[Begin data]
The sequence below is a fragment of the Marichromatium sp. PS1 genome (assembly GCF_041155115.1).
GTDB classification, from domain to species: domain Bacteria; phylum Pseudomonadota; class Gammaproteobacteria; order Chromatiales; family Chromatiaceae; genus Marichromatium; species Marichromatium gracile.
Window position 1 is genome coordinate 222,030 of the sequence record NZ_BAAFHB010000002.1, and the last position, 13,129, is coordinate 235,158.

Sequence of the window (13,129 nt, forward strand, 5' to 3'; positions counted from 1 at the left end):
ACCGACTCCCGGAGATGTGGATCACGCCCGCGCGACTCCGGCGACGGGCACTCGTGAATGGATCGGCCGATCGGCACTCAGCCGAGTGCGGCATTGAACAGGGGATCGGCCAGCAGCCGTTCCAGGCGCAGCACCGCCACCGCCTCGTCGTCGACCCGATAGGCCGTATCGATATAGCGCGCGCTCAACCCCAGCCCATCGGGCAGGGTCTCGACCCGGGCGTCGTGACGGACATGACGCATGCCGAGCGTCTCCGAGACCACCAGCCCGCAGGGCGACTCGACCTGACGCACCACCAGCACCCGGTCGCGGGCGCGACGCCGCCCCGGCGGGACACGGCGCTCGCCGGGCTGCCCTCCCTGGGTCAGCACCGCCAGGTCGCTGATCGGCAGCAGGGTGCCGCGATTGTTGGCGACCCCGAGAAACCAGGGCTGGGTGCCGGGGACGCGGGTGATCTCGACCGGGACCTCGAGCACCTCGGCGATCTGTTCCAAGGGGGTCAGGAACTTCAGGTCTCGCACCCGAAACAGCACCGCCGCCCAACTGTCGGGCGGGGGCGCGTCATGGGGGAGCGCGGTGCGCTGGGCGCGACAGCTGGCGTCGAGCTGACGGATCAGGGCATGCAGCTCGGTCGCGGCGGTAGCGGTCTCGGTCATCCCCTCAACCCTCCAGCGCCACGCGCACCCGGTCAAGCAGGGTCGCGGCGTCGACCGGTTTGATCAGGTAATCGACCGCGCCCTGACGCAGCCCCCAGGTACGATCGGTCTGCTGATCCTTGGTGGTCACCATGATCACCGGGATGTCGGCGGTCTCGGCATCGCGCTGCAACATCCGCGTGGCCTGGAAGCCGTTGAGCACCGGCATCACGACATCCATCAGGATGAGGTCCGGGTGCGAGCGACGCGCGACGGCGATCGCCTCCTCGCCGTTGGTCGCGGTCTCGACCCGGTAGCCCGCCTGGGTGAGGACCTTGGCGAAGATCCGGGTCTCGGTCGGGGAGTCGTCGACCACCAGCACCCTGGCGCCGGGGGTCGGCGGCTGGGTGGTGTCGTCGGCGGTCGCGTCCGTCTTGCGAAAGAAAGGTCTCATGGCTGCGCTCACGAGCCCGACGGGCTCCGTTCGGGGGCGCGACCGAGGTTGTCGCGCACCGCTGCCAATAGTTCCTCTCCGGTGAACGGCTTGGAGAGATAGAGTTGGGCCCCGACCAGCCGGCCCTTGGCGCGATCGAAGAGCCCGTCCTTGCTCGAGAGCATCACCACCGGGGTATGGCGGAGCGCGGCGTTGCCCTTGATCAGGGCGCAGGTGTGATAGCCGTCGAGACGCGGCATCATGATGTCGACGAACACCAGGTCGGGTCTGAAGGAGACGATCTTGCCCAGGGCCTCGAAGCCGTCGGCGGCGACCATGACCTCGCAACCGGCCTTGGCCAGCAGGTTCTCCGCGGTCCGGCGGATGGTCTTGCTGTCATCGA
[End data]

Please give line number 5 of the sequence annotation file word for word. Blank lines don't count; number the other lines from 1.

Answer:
ACCGACTCCCGGAGATGTGGATCACGCCCGCGCGACTCCGGCGACGGGCACTCGTGAATGGATCGGCCGATCGGCACTCAGCCGAGTGCGGCATTGAACAGGGGATCGGCCAGCAGCCGTTCCAGGCGCAGCACCGCCACCGCCTCGTCGTCGACCCGATAGGCCGTATCGATATAGCGCGCGCTCAACCCCAGCCCATCGGGCAGGGTCTCGACCCGGGCGTCGTGACGGACATGACGCATGCCGAGCGTCTCCGAGACCACCAGCCCGCAGGGCGACTCGACCTGACGCACCACCAGCACCCGGTCGCGGGCGCGACGCCGCCCCGGCGGGACACGGCGCTCGCCGGGCTGCCCTCCCTGGGTCAGCACCGCCAGGTCGCTGATCGGCAGCAGGGTGCCGCGATTGTTGGCGACCCCGAGAAACCAGGGCTGGGTGCCGGGGACGCGGGTGATCTCGACCGGGACCTCGAGCACCTCGGCGATCTGTTCCAAGGGGGTCAGGAACTTCAGGTCTCGCACCCGAAACAGCACCGCCGCCCAACTGTCGGGCGGGGGCGCGTCATGGGGGAGCGCGGTGCGCTGGGCGCGACAGCTGGCGTCGAGCTGACGGATCAGGGCATGCAGCTCGGTCGCGGCGGTAGCGGTCTCGGTCATCCCCTCAACCCTCCAGCGCCACGCGCACCCGGTCAAGCAGGGTCGCGGCGTCGACCGGTTTGATCAGGTAATCGACCGCGCCCTGACGCAGCCCCCAGGTACGATCGGTCTGCTGATCCTTGGTGGTCACCATGATCACCGGGATGTCGGCGGTCTCGGCATCGCGCTGCAACATCCGCGTGGCCTGGAAGCCGTTGAGCACCGGCATCACGACATCCATCAGGATGAGGTCCGGGTGCGAGCGACGCGCGACGGCGATCGCCTCCTCGCCGTTGGTCGCGGTCTCGACCCGGTAGCCCGCCTGGGTGAGGACCTTGGCGAAGATCCGGGTCTCGGTCGGGGAGTCGTCGACCACCAGCACCCTGGCGCCGGGGGTCGGCGGCTGGGTGGTGTCGTCGGCGGTCGCGTCCGTCTTGCGAAAGAAAGGTCTCATGGCTGCGCTCACGAGCCCGACGGGCTCCGTTCGGGGGCGCGACCGAGGTTGTCGCGCACCGCTGCCAATAGTTCCTCTCCGGTGAACGGCTTGGAGAGATAGAGTTGGGCCCCGACCAGCCGGCCCTTGGCGCGATCGAAGAGCCCGTCCTTGCTCGAGAGCATCACCACCGGGGTATGGCGGAGCGCGGCGTTGCCCTTGATCAGGGCGCAGGTGTGATAGCCGTCGAGACGCGGCATCATGATGTCGACGAACACCAGGTCGGGTCTGAAGGAGACGATCTTGCCCAGGGCCTCGAAGCCGTCGGCGGCGACCATGACCTCGCAACCGGCCTTGGCCAGCAGGTTCTCCGCGGTCCGGCGGATGGTCTTGCTGTCATCGA